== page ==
Considered together, these two studies remind us that the robustness of a given statistical method cannot be illustrated by a broad brush. Rabosky's study shows that the estimation of extinction rates from phylogenies of extant species is quite sensitive to the underlying assumption that speciation rates are constant throughout the tree. Conversely, Werheim & Sanderson show that the estimation of speciation rate is not sensitive to the underlying assumption that the phylogenetic tree and branch lengths are known without error - and, furthermore, that even a "crude" tree will do.

Note that the figure above is from neither study - but from my 2005 paper (with Dechronization bloggers Harmon & Glor) about the sensitivity of diversification rate estimates to model parameterization. (We found it to be high.)

Friday, October 8, 2010

New Issue of Systematic Biology

The October issue of Systematic Biology is online, and there are a few really interesting articles to check out. First of all, the cover image (image stolen from Syst. Biol. website) comes from a paper by Parfrey et al. that seeks to resolve the Eukaryotic portion of the tree of life. One issue with many phylogenetic analyses at this scale is the shape of the data matrix - many characters, sometimes whole genomes, but very few taxa, typically representing "key lineages" in the tree. Parfrey et al. use sequences from a moderate number of genes (16) across many lineages (>400). They have some success in resolving the tree - in particular, they are able to place a few old enigmatic taxa in the tree - but some branches are still unresolved.

Another paper worth checking out is a short note by Folmer Bokma that represents one of the first applications of Approximate Bayesian Computation in comparative methods. If you haven't heard of ABC yet - you will. There is another remarkable aspect of the Bokma paper - let me just quote the funding section:

The author awards SEK 10,000 to the first who provides an analytical form of φ.

According to google currency converter that's about USD $1500, which would just about pay for that R. A. Fisher tattoo you've been wanting.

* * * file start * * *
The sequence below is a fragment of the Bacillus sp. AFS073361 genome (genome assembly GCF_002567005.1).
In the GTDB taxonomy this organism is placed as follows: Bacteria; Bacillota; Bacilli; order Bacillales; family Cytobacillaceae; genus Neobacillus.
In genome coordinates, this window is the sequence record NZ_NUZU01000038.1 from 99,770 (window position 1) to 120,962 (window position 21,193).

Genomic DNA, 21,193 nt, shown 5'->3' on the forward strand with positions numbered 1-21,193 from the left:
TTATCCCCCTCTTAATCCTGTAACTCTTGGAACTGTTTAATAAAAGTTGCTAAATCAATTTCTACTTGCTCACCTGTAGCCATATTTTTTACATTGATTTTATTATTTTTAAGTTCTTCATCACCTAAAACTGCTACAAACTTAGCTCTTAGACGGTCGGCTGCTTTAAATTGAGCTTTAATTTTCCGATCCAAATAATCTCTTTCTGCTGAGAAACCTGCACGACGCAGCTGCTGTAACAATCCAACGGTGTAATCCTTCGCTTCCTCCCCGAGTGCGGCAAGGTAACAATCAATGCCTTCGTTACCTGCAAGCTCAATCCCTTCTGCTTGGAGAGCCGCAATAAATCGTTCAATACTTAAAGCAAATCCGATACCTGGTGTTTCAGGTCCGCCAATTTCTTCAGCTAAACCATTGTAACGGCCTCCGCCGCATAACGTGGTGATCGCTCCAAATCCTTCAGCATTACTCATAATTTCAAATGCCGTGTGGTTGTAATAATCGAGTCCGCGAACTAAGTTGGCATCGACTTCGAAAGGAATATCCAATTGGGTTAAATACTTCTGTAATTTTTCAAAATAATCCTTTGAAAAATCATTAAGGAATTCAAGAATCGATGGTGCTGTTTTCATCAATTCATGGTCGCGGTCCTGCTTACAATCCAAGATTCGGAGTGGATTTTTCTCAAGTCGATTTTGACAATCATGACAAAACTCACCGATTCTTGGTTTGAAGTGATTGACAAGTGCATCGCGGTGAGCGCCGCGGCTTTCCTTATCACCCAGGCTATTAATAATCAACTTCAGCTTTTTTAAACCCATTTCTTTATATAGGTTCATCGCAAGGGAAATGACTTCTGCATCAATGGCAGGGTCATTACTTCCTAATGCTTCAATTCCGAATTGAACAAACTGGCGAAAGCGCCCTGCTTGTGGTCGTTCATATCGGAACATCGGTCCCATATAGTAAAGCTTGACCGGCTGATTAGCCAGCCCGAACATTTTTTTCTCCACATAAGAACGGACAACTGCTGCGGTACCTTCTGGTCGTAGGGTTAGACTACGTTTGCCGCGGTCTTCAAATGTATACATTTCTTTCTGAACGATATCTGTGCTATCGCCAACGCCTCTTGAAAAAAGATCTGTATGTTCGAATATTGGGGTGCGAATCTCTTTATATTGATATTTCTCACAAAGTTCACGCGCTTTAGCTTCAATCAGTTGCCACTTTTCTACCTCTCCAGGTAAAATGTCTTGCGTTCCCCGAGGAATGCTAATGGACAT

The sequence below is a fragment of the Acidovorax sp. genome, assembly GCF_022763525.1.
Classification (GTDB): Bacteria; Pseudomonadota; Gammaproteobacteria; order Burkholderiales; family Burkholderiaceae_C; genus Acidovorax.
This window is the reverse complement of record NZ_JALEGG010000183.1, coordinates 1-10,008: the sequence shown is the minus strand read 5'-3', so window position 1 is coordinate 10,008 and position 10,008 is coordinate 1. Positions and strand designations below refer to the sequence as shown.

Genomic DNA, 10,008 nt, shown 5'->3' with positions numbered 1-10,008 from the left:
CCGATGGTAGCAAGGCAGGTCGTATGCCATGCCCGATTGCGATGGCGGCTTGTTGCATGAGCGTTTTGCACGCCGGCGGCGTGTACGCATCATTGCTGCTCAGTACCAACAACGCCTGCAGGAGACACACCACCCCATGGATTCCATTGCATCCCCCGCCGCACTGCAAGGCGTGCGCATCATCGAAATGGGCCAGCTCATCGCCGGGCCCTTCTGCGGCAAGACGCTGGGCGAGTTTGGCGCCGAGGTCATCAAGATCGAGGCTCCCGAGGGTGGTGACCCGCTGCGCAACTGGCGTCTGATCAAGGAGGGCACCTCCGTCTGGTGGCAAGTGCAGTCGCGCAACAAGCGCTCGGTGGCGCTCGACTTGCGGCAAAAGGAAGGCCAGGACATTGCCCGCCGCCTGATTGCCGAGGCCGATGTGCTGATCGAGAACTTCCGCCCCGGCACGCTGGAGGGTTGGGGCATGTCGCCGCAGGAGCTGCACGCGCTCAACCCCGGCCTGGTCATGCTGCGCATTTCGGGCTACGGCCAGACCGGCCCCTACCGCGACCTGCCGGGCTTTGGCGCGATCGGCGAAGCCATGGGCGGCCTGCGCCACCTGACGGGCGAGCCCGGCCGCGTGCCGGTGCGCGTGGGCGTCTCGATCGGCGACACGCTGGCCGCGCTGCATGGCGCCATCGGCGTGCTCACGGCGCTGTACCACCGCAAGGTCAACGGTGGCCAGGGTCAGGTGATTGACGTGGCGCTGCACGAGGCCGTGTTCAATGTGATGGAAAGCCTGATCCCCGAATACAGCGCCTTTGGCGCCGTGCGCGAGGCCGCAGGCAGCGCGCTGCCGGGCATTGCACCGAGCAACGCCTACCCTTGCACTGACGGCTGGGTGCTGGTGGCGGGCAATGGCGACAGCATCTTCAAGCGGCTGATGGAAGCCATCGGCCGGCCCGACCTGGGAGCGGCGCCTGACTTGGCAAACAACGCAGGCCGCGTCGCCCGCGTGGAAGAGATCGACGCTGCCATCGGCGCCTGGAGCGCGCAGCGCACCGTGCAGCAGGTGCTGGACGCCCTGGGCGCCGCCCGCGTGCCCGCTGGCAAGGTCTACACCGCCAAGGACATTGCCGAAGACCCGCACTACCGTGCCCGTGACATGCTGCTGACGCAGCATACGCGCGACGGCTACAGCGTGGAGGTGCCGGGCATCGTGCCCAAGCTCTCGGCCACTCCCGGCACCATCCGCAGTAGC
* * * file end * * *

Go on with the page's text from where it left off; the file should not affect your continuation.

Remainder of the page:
On another note, please watch this:

Friday, October 1, 2010

Evolution Since Darwin

I spent last night and this morning reading a number of chapters from the book Evolution Since Darwin: The First 150 Years (2010, ed. by Bell, Futuyma, Eanes, and Levinton; link). The book is the results of a symposium that was held at SUNY-Stony Brook in 2009.

I'm really impressed with this volume. Sometimes edited volumes can be a little dry - who wants to say something really new and important in a book chapter, anyway? But this book is much better than most volumes.

The book starts with an amazingly compact yet comprehensive history of the last 150 years in Evolution (Futuyma). There's a really interesting discussion of what the world would be like if Darwin had died young (Bowler), and a nice discussion of solved and unsolved problems in evolutionary genetics (Zhang). I love the whole section on Diversity and the Tree of Life, with contributions from Losos, Hillis, and Wagner, among others. And that's really just scratching the surface.

The authors have all made a deliberate attempt to tie their chapters to Darwin, following the theme of the book and associated symposium. I don't think this works that well in some of the chapters - it feels more like a distraction at times. But I do see the point of celebrating Darwin! Anyway this doesn't detract from the value of the book, which I highly recommend.